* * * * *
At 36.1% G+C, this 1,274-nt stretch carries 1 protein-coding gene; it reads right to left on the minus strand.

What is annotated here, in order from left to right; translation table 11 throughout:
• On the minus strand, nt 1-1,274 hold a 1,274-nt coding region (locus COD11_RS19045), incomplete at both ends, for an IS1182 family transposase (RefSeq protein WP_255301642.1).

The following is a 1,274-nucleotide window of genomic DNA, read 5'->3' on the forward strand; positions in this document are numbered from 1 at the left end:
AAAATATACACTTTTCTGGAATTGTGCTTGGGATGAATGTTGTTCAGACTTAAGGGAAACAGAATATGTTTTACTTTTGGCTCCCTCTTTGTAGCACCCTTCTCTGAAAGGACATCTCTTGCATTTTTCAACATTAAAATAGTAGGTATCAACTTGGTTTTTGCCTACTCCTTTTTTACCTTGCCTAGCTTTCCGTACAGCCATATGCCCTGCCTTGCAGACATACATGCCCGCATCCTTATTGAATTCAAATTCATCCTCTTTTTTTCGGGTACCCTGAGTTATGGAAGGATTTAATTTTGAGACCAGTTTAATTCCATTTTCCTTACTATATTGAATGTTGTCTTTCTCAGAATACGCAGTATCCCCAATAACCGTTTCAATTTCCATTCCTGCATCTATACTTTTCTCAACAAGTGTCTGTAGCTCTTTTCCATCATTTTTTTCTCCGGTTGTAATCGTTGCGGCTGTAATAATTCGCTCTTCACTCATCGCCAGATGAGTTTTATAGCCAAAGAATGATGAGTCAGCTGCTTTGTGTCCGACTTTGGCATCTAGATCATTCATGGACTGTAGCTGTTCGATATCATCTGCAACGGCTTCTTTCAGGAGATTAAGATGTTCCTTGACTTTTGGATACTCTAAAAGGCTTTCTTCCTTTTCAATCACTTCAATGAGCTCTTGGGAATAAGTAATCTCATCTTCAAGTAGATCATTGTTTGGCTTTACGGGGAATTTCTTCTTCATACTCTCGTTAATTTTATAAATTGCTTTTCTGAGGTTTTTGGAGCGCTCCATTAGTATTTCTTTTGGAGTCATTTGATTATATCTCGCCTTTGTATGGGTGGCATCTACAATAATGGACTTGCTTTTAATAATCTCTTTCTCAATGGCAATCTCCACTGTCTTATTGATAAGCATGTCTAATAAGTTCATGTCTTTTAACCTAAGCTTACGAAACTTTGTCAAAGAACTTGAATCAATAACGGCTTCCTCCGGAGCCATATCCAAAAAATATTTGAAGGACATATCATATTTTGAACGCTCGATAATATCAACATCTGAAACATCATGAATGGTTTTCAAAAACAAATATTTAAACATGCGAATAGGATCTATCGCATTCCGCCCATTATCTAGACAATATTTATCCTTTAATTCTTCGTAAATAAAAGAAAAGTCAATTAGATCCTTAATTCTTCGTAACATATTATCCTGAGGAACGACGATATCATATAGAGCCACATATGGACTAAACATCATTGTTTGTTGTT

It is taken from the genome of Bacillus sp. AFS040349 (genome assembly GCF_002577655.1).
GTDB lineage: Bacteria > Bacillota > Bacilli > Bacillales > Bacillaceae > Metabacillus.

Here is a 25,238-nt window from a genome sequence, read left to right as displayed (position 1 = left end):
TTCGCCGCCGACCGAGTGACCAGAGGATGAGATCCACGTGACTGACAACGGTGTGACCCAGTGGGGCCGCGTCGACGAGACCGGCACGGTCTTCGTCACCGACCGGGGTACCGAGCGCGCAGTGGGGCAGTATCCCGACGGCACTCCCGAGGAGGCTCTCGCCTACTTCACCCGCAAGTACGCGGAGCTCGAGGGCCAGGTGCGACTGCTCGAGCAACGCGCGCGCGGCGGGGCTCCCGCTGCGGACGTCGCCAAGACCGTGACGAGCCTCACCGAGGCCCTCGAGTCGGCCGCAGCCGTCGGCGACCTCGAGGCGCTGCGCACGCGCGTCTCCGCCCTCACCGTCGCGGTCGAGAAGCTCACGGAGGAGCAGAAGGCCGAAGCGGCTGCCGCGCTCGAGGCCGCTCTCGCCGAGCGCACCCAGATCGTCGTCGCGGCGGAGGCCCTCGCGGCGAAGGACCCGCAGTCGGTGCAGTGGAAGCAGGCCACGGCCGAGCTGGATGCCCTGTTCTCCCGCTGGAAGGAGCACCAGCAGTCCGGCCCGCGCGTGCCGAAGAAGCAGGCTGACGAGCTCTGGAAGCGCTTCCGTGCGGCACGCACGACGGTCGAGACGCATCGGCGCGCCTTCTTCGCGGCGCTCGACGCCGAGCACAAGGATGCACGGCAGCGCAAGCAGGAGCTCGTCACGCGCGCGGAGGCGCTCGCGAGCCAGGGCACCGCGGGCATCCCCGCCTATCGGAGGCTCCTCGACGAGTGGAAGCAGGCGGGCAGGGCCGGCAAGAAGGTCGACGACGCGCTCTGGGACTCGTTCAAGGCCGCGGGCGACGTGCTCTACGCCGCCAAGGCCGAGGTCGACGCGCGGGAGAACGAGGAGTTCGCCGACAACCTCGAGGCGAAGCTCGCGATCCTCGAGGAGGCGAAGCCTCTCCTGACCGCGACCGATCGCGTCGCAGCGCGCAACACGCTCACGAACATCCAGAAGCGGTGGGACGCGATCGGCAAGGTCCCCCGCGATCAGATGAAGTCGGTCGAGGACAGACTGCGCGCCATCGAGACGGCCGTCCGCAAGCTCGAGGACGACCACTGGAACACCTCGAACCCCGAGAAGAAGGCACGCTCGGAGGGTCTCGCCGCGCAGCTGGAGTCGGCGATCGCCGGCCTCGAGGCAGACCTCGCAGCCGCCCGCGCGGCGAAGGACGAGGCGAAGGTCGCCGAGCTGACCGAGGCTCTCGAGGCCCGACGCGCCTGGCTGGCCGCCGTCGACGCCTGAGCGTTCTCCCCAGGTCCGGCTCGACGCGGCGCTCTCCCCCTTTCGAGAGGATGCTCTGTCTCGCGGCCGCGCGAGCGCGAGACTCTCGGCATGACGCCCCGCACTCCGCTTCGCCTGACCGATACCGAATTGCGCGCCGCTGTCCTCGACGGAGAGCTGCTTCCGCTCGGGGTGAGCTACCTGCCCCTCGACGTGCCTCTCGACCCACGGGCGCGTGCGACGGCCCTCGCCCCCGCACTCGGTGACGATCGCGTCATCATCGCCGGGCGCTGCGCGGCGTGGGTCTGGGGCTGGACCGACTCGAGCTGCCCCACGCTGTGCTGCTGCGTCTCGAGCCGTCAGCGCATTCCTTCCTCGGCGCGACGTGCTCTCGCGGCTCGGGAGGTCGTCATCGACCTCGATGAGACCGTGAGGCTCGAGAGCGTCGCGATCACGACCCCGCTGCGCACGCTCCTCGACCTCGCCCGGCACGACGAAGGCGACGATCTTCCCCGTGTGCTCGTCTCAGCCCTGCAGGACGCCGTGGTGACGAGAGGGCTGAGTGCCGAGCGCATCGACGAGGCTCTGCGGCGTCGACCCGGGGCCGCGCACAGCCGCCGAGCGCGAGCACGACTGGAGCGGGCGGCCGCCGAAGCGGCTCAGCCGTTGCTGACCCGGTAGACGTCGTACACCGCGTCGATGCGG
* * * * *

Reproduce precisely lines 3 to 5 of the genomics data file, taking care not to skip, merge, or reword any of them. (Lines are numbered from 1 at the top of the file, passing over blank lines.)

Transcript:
• On the minus strand, nt 1-1,274 hold a 1,274-nt coding region (locus COD11_RS19045), incomplete at both ends, for an IS1182 family transposase (RefSeq protein WP_255301642.1).

The following is a 1,274-nucleotide window of genomic DNA, read 5'->3' on the forward strand; positions in this document are numbered from 1 at the left end:
AAAATATACACTTTTCTGGAATTGTGCTTGGGATGAATGTTGTTCAGACTTAAGGGAAACAGAATATGTTTTACTTTTGGCTCCCTCTTTGTAGCACCCTTCTCTGAAAGGACATCTCTTGCATTTTTCAACATTAAAATAGTAGGTATCAACTTGGTTTTTGCCTACTCCTTTTTTACCTTGCCTAGCTTTCCGTACAGCCATATGCCCTGCCTTGCAGACATACATGCCCGCATCCTTATTGAATTCAAATTCATCCTCTTTTTTTCGGGTACCCTGAGTTATGGAAGGATTTAATTTTGAGACCAGTTTAATTCCATTTTCCTTACTATATTGAATGTTGTCTTTCTCAGAATACGCAGTATCCCCAATAACCGTTTCAATTTCCATTCCTGCATCTATACTTTTCTCAACAAGTGTCTGTAGCTCTTTTCCATCATTTTTTTCTCCGGTTGTAATCGTTGCGGCTGTAATAATTCGCTCTTCACTCATCGCCAGATGAGTTTTATAGCCAAAGAATGATGAGTCAGCTGCTTTGTGTCCGACTTTGGCATCTAGATCATTCATGGACTGTAGCTGTTCGATATCATCTGCAACGGCTTCTTTCAGGAGATTAAGATGTTCCTTGACTTTTGGATACTCTAAAAGGCTTTCTTCCTTTTCAATCACTTCAATGAGCTCTTGGGAATAAGTAATCTCATCTTCAAGTAGATCATTGTTTGGCTTTACGGGGAATTTCTTCTTCATACTCTCGTTAATTTTATAAATTGCTTTTCTGAGGTTTTTGGAGCGCTCCATTAGTATTTCTTTTGGAGTCATTTGATTATATCTCGCCTTTGTATGGGTGGCATCTACAATAATGGACTTGCTTTTAATAATCTCTTTCTCAATGGCAATCTCCACTGTCTTATTGATAAGCATGTCTAATAAGTTCATGTCTTTTAACCTAAGCTTACGAAACTTTGTCAAAGAACTTGAATCAATAACGGCTTCCTCCGGAGCCATATCCAAAAAATATTTGAAGGACATATCATATTTTGAACGCTCGATAATATCAACATCTGAAACATCATGAATGGTTTTCAAAAACAAATATTTAAACATGCGAATAGGATCTATCGCATTCCGCCCATTATCTAGACAATATTTATCCTTTAATTCTTCGTAAATAAAAGAAAAGTCAATTAGATCCTTAATTCTTCGTAACATATTATCCTGAGGAACGACGATATCATATAGAGCCACATATGGACTAAACATCATTGTTTGTTGTT